The newspaper quoted Adm. Roughead telling another group of Chinese troops: "Your team is remarkable and you have left a deep impression on me. You and the U.S. Marines have many strong points in common and are both wonderful!"

Adm. Roughead declined our request for an interview.

However, Capt. W. Scott Gureck, a Pacific Fleet spokesman, told us he "got a pretty good chuckle" out of the Chinese report. "This story is not accurate and I trust you know that it's obviously a propaganda piece from a state-run newspaper," he said in an e-mail.

The admiral did watch the Chinese demonstration but "he did not stand or applaud during the demo," Capt. Gureck said.

"There was polite applause at the end. He did say they were well-conditioned and that just watching the demonstration tired him out," he said.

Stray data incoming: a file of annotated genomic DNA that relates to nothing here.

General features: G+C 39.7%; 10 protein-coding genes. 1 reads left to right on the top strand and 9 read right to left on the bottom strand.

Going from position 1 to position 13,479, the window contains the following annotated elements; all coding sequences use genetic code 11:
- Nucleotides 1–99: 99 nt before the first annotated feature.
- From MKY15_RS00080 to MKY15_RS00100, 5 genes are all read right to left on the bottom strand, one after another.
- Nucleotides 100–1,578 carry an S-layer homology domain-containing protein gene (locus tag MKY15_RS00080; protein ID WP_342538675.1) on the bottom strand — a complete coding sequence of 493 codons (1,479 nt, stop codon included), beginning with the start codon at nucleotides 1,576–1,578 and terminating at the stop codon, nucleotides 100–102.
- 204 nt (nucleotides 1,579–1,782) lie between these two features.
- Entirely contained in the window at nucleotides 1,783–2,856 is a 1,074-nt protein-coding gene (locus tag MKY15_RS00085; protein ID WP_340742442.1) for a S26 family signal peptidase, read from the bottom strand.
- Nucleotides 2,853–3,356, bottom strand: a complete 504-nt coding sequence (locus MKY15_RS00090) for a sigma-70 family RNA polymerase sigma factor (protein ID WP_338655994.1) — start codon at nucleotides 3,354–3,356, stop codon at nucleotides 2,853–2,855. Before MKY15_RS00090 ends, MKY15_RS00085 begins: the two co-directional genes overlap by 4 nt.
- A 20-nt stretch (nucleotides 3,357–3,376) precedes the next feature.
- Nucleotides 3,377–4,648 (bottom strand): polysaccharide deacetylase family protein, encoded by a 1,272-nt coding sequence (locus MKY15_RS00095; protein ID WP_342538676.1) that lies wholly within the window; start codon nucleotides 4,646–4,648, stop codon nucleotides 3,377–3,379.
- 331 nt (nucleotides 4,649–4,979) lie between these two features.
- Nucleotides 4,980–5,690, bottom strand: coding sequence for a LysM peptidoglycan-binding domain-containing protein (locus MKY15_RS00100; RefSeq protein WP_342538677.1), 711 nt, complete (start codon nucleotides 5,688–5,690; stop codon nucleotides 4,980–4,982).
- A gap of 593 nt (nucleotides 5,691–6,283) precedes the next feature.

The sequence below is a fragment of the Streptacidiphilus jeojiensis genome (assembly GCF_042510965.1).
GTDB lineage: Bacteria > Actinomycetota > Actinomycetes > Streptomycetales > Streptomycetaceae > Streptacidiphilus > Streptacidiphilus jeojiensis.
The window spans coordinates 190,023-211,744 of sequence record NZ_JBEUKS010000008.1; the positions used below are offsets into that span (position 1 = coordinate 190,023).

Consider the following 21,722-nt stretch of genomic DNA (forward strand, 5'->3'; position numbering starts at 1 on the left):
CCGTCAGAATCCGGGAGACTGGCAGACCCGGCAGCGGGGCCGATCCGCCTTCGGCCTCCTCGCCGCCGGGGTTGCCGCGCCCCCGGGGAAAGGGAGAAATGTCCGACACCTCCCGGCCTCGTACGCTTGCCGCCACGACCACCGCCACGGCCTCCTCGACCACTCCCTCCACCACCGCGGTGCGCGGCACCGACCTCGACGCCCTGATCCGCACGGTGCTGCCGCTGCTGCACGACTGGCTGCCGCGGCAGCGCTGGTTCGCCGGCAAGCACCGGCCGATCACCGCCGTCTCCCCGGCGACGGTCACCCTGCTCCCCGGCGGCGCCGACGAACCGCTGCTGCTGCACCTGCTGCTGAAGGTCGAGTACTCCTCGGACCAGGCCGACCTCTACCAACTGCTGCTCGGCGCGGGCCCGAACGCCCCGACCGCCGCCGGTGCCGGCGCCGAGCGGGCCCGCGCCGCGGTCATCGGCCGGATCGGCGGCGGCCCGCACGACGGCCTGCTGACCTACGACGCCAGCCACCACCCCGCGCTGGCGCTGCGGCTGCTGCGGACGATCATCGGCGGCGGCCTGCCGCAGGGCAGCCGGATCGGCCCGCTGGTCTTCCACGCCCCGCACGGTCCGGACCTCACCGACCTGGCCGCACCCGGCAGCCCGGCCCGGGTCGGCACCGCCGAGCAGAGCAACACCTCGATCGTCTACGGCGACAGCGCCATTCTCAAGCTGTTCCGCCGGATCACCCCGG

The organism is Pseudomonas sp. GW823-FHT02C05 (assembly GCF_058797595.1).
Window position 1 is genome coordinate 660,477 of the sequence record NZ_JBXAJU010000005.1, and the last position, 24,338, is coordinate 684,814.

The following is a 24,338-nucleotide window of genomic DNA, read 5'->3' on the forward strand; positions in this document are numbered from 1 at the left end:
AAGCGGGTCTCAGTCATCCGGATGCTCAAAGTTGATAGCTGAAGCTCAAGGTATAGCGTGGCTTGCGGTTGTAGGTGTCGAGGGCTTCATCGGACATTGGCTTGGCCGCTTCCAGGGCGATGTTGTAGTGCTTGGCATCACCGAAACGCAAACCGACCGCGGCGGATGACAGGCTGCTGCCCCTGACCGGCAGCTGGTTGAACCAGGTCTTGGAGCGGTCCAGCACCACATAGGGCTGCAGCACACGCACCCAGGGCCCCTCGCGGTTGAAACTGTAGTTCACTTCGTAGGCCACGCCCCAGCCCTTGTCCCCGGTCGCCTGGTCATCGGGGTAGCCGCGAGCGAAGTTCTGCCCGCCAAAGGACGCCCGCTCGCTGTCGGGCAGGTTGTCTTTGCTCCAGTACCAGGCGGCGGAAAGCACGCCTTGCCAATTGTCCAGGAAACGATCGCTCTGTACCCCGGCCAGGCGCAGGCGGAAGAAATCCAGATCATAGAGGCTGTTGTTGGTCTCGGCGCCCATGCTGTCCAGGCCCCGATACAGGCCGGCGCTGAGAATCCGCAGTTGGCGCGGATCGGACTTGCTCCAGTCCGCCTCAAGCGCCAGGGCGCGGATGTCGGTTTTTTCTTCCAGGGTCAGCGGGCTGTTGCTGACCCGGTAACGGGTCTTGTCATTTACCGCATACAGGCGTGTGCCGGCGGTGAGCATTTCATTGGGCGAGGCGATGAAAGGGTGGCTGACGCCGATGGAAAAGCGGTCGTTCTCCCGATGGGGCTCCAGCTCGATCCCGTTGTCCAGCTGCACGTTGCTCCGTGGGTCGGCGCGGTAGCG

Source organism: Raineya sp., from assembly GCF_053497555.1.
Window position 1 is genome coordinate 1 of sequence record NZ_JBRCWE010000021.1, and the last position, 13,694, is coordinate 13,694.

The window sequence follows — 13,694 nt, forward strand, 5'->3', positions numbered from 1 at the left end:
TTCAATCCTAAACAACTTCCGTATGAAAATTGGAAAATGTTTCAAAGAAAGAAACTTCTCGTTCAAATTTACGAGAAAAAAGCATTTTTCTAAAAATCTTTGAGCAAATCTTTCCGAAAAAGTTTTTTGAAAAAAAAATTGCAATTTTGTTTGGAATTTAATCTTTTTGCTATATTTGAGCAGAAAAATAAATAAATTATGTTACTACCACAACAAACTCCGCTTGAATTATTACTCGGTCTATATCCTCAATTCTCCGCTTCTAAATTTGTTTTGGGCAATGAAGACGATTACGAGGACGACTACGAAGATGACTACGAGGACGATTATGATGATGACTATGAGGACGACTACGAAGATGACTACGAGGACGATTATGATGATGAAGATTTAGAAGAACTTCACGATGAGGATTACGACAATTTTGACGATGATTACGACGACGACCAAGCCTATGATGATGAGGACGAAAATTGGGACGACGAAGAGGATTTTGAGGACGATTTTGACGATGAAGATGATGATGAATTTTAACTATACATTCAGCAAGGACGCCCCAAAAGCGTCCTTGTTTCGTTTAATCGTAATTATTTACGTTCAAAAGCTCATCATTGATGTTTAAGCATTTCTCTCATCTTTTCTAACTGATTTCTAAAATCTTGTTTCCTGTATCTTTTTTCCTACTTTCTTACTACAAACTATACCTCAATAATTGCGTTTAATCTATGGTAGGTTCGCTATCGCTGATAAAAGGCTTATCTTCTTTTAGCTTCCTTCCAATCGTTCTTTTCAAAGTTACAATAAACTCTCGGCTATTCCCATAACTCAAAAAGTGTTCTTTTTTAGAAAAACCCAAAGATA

Capt. Gureck said Adm. Roughead did not "gush" in his praise of the Chinese, and said instead that "polite would be more accurate."

Defense officials said the Chinese propaganda treatment of the visit is typical of how Beijing exploits U.S. military exchanges. The Chinese government is aggressive in playing down the threat posed by its large-scale arms buildup and seeks to show neighboring countries in Asia that the United States does not regard it as a threat.

Critics of the exchanges, which are being promoted by the head of the U.S. Pacific Command, Adm. William Fallon, say the program is a naive attempt to influence Chinese military behavior, and they note that China has failed to reciprocate fairly in granting the kind of access to its facilities that already has been granted to visiting Chinese military personnel in the United States.

  • Bill Gertz and Rowan Scarborough are Pentagon reporters. Gertz can be reached at 202/636-3274 or by e-mail at Scarborough can be reached at 202/636-3208 or by e-mail at